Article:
Because the turkey doesn’t have a chance to marinate, it dries out inside.
You might have great-tasting turkey skin but dry and chewy meat underneath.
After brining, and especially if there wasn’t time for brining, it’s important to add seasoning and butter under the turkey skin.
This will allow the butter and moisture to seep into the meat and not just sit on the skin or roll off.
It’ll also help infuse the meat with the spices you want, distributing flavors into the turkey.
Periodically, while the turkey is cooking, you can use a baster to suck up the turkey juices and remoisturize the turkey under its skin.
The turkey skin will also act as an insulator, keeping the juices working inside longer.
8. Turkey Was Roasted In The Wrong Pan
Not many people think about the pan they’re using when it comes to roasting turkey.
They’ll just throw it in anything they have available.
But, the size and type of pan have a lot to do with how well it’s cooked and how well it maintains its moisture.
The height of a roasting pan’s sides is important.
If the sides are too high, the legs aren’t exposed to as much hot air as the breast meat is, making the breast meat cook faster and dry out quicker and making the legs and thighs take longer to heat.
So, using the right size roasting pan for your bird is crucial.
You can also use an actual roasting rack, which allows for better airflow and heat circulation, preventing the bottom meat from sitting in its juices for too long and getting soggy.
9. It Was Cooked On One Side Or In One Direction The Whole Time
When turkey is cooked in the same position during the whole cooking process, sometimes specific parts of the meat can dry out faster than others.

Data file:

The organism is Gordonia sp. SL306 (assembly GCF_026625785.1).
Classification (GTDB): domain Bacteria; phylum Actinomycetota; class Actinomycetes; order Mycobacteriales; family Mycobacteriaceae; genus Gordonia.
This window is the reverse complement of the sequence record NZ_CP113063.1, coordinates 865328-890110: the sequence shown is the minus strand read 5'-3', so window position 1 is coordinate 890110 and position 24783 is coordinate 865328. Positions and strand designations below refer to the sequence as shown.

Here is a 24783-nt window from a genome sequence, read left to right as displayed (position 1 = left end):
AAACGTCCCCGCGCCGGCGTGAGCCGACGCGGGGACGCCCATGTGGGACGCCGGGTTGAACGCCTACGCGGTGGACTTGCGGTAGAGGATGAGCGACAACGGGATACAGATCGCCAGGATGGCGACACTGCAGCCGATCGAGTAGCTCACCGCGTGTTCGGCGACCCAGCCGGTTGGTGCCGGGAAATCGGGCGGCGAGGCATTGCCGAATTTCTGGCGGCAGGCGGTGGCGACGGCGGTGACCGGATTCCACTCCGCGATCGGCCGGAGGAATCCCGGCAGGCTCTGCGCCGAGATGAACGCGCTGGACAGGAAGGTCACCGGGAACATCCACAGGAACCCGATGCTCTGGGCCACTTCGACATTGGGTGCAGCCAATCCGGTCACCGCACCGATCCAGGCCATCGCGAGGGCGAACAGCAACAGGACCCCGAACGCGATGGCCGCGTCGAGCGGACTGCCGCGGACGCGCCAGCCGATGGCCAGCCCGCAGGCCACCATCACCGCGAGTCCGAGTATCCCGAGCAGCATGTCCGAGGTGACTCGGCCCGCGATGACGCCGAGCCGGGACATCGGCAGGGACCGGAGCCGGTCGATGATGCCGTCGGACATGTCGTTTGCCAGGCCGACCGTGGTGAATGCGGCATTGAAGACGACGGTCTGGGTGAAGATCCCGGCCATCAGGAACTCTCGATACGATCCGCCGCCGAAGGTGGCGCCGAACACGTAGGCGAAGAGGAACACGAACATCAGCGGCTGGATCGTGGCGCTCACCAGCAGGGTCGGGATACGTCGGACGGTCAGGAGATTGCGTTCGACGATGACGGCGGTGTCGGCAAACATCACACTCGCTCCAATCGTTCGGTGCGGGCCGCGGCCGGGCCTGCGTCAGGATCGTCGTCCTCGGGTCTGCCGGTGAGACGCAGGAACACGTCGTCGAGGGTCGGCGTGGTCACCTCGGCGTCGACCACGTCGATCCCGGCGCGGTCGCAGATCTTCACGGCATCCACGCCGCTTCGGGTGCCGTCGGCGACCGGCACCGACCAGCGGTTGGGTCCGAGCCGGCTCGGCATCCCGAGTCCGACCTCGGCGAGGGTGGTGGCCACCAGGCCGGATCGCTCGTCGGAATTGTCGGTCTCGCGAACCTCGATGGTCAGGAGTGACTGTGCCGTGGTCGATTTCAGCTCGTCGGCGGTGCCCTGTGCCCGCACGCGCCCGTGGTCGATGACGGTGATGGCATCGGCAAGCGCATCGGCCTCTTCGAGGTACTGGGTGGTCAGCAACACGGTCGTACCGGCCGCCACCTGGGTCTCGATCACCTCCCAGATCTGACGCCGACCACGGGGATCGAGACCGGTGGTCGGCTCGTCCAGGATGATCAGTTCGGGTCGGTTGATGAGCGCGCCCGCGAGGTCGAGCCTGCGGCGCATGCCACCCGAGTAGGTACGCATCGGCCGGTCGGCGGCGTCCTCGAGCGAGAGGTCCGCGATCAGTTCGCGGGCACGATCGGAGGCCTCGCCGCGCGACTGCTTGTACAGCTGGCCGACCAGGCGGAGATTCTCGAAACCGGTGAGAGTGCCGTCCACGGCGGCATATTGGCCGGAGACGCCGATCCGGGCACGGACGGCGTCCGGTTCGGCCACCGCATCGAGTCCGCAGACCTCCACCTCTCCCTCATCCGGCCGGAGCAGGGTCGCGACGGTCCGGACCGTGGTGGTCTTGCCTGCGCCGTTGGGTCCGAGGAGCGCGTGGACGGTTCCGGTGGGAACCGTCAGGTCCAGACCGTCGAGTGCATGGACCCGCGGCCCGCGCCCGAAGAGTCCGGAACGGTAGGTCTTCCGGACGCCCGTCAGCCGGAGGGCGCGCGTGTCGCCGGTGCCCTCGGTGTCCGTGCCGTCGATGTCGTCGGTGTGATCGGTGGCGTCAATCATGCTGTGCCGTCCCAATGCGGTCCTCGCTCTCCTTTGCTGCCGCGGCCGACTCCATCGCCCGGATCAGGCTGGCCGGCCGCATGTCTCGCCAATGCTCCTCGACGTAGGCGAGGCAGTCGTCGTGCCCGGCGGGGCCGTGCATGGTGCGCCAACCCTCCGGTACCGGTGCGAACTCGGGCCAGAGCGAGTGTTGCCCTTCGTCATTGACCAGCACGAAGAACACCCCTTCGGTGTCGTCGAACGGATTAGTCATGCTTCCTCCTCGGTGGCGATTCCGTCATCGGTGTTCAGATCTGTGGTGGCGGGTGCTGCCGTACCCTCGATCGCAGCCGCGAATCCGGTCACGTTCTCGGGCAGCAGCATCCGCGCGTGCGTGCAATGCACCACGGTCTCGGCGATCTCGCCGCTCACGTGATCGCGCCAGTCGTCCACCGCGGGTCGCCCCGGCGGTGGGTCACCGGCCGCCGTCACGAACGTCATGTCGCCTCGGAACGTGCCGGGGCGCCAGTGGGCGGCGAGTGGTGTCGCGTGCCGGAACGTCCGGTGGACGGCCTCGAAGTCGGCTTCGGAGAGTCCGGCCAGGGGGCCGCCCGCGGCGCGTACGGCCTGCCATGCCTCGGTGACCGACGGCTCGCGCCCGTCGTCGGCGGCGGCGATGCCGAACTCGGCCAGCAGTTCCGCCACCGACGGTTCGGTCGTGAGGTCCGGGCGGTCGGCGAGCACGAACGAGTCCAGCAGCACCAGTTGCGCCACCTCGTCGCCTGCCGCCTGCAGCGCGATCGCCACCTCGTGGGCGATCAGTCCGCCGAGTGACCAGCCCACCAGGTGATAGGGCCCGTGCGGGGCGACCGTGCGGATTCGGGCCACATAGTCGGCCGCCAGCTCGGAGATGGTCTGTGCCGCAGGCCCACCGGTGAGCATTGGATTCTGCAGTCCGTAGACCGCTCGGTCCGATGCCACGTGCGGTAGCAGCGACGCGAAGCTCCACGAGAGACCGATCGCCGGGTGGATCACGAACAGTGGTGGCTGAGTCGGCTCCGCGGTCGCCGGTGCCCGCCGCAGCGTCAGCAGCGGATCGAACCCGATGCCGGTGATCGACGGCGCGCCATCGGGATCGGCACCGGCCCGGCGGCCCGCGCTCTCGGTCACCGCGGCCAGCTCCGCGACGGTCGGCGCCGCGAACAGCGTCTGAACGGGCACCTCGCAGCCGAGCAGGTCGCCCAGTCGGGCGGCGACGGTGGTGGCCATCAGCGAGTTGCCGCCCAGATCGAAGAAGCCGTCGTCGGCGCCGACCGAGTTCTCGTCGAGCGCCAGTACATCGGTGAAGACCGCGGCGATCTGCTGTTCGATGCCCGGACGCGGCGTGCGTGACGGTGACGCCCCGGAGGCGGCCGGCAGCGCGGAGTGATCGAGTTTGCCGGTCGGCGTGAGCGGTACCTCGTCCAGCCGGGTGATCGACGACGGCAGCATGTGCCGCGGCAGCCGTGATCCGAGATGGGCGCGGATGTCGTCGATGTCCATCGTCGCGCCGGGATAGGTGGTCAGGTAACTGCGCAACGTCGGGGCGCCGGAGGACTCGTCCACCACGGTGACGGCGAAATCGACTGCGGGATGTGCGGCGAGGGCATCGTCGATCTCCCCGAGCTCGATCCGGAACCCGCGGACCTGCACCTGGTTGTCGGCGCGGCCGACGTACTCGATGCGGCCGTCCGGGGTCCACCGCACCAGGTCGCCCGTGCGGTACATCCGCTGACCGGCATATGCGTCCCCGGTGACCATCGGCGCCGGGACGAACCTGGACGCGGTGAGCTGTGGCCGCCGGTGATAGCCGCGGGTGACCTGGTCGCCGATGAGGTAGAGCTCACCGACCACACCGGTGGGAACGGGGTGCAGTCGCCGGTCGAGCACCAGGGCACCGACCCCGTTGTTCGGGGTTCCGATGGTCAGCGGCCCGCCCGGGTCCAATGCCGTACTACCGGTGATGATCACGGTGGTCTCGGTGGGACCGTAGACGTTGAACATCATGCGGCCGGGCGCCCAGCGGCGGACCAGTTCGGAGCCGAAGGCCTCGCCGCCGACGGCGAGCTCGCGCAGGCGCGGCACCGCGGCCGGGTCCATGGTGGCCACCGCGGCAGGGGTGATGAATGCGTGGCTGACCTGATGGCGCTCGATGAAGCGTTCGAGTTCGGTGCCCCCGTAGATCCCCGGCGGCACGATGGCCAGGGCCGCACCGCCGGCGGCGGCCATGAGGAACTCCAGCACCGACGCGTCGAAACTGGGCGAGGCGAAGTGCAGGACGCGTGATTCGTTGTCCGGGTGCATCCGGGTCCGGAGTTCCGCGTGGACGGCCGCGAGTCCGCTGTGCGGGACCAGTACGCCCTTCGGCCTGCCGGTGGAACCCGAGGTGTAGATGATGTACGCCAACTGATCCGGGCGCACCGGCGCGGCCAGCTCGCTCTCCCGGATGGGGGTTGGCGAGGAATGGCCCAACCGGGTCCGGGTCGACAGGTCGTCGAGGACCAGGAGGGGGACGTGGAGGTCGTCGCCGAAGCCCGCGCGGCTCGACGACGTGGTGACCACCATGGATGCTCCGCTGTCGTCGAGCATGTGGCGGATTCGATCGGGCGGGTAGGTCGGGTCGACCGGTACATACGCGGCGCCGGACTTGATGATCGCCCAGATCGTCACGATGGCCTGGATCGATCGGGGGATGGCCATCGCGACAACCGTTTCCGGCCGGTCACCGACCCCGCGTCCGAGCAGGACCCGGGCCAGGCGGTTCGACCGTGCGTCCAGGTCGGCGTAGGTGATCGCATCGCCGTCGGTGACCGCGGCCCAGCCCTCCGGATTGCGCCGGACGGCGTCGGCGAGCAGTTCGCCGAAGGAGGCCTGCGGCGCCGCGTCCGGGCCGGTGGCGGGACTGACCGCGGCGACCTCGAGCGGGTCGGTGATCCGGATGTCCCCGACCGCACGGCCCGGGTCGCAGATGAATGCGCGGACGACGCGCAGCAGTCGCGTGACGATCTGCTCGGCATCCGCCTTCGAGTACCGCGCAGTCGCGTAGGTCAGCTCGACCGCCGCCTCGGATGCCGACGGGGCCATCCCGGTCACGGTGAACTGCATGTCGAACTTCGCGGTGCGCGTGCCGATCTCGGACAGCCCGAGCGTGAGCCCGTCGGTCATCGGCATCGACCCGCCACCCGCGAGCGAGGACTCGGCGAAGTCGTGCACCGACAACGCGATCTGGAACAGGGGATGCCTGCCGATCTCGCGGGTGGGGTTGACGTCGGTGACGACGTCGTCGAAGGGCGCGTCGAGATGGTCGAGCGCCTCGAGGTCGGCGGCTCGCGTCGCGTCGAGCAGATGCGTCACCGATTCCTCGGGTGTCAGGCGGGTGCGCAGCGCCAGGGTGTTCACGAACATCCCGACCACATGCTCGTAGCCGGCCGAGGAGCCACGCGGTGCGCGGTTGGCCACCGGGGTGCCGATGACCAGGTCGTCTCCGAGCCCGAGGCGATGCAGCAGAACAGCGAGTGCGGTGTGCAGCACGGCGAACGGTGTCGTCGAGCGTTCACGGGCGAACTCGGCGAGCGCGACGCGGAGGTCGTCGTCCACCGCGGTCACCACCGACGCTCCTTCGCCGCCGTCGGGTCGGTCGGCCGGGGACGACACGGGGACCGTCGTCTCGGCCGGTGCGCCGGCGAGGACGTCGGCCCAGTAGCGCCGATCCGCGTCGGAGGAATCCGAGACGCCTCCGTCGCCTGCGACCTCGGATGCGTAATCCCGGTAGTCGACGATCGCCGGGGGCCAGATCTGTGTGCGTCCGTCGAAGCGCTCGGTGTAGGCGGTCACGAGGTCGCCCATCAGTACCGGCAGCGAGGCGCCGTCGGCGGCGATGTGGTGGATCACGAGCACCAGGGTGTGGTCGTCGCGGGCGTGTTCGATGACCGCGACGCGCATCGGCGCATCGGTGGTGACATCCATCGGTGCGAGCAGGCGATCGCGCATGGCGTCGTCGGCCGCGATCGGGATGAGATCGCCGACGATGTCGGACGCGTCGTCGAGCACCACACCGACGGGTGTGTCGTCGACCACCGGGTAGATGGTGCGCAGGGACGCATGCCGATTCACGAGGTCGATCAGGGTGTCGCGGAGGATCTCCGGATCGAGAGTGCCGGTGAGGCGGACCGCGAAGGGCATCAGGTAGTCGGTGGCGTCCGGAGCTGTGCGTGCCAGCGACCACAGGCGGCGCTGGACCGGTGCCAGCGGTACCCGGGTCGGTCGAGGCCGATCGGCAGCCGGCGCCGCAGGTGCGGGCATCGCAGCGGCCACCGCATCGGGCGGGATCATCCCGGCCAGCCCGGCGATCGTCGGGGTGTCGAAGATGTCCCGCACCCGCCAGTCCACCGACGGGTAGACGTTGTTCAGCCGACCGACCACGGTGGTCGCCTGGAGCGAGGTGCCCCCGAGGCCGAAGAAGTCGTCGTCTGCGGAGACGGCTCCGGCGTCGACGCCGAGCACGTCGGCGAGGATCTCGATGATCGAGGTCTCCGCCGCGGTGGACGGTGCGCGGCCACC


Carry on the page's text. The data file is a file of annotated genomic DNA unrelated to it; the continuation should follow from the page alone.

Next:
This can occur because different parts of the turkey are inherently more moist than other parts to begin with.
Also, different areas of your oven are different temperatures.
For instance, the back of your oven is hotter than the front, due to heat escaping through the oven door.
Also, different ovens have different nuances and some are hotter on one side than the other.
This is why it’s important to turn your turkey around and in different directions from time to time during cooking.
It’s also a helpful idea to flip your turkey completely over for some time during the cooking process.
This will allow better distribution of the internal juices.
10. No Additional Moisture Was Added
Though you don’t necessarily have to add any juices to roast a great turkey, it’s a good way to give it extra moisture.
This is a useful step to do especially if you know your turkey will turn out drier than you’d like, for example, if it was previously frozen.
Pouring chicken stock or vegetable stock in the bottom of your roasting pan allows your turkey to absorb extra moisture and gives it more flavor.
This is a trick a lot of chefs use to quickly add flavor to their meat.
You can also use chicken stock to baste your turkey under the skin, pumping it full of tasty juices.
11. Didn’t Cook It In A Pre-Packaged Oven Bag
Many turkeys these days come packaged with everything you need for the roasting process, including spices and oven bags.
You can also purchase oven bags separately at most grocery stores.
Oven bags are great because they remove a lot of steps that some home chefs find time-consuming and laborious.
Using oven bags eliminates the need for brining or basting and pretty much acts like a one-and-done deal.
Plus, you can add vegetables like carrots, onions, and celery to the bag making the whole meal easier and giving your turkey more flavor.
Though it’s not necessary to baste when using an oven bag, it’s still recommended to apply butter, salt, and seasoning mixture under the turkey skin, ensuring a good amount of flavor and moisture.
Then, just tie the bag closed and pop it in the oven.
It’s a good idea to cut a couple of venting holes in the bag to allow steam to escape.
If you don’t, too much moisture build-up may make your turkey soggy.